readily speak of their frustration over the decision.
Even among some of the progressives
there’s a sense that their parade was just rained out. After
Pope John Paul’s last years, when he was really failing, it must
have been great fun being part of the “Pope by Committee”.
In any case, Cardinal Sodano
evidently intends to implement a law that will require future
popes to swear an oath against abdicating. Whatever his
reasons, on the surface at least, this seems like a good idea.
The last thing the Church needs as a rule are mere temporary
occupants of the Chair of Peter, coming and going on a whim.
Benedict’s abdication is not popular
in any camp, save perhaps the rabid liberals, fruits and flakes
(but who cares about that). In fact, there’s an odd little rumor
being bandied about which, while preposterous, doesn’t seem to
want to go away. Supposedly there are some cardinals who would
even try to reelect Benedict. While unthinkable, it speaks to
the level of respect Benedict still enjoys among serious
churchmen that even still he is regarded as best qualified to fix this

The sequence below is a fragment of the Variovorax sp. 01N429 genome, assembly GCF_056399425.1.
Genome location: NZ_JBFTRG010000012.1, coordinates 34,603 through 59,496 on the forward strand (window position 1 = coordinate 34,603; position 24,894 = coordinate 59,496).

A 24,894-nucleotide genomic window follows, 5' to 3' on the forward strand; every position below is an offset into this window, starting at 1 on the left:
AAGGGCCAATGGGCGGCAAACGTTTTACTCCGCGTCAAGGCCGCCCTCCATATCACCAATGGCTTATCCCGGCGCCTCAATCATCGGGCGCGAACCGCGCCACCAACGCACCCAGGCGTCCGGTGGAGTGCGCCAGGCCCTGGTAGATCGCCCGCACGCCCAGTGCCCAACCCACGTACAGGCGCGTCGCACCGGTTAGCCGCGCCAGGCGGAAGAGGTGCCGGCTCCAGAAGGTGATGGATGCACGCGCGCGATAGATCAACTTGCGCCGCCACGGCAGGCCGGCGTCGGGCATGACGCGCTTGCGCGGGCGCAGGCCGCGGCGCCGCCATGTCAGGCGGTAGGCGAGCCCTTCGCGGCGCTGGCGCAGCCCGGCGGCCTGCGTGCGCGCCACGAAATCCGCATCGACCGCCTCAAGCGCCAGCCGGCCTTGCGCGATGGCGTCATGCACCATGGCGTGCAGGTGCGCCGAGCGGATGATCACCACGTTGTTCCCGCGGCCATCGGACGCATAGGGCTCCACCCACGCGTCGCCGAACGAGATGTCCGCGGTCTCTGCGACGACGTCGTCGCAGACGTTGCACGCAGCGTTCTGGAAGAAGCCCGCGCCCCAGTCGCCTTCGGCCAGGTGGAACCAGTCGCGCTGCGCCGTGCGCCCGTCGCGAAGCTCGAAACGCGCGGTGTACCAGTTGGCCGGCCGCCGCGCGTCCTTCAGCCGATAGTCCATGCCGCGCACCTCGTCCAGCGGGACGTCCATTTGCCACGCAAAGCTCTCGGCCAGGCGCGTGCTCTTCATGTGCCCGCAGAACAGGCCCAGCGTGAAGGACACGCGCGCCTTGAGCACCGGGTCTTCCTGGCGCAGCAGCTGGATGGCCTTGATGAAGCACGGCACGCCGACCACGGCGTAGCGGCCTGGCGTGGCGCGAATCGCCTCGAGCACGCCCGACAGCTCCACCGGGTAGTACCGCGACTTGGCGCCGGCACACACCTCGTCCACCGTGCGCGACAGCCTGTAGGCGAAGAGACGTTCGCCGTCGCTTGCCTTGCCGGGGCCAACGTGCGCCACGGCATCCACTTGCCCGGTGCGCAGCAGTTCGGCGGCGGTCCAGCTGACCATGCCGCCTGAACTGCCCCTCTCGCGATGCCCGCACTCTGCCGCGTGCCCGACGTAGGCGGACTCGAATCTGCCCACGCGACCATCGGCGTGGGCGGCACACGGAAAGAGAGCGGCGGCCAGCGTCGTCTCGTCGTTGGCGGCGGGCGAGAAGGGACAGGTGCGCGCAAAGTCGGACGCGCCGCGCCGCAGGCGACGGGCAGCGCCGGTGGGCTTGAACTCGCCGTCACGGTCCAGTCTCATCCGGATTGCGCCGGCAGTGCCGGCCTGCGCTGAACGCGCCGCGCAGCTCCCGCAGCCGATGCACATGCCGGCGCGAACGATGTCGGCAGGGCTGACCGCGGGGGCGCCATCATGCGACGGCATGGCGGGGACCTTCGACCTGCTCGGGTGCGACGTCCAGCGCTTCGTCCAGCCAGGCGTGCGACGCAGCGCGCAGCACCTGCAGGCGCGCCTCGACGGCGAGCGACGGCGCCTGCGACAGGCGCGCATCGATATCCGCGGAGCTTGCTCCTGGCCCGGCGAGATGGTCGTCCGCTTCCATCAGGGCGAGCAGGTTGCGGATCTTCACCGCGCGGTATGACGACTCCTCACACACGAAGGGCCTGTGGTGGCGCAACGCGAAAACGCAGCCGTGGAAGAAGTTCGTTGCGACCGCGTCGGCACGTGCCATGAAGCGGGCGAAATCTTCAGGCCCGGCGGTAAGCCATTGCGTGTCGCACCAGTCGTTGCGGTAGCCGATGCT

colossal Vatican quagmire.
Speaking of that quagmire, the three
cardinals commissioned by Pope Benedict to investigate the
documents leak from the Pope’s own desk last year (which
resulted in the so-called “Vatileaks” scandal) – Cardinals
Julian Herranz, Jozef Tomko and Salvatore de Giorgi—are in a
position to become the Big Three in all the deliberations
leading up to the conclave, at least when it comes to who will
absolutely not be the next pope. Since they know better
than anyone who is most unworthy to ascend to the chair of St.
Peter, they presumably have become a force with which to be reckoned
in all the pre-conclave meetings, private or otherwise. After all, they uncovered enough evidence of
corruption and abuse of power and money to fill a 300-page
dossier, which Benedict ordered sealed and presented to the next
So, this is far from over, and
Benedict may yet prove to have been instrumental in cleaning out
those stables. His three confidants and their dossier will
most surely impact the conclave, just as they will provide for
the next pope to be “armed and dangerous” where the worst of the
worst are concerned. Thanks to this dossier, the next pope will
have the goods on everyone involved, which is another reason to
thank God for the butler, Paolo Gabriele.
Gabriele is the man chiefly
responsible for the Vatileaks in the first place; and he’s
insisted that he leaked the information solely for the purposes
of protecting the Pope whom he loved very much. He is a family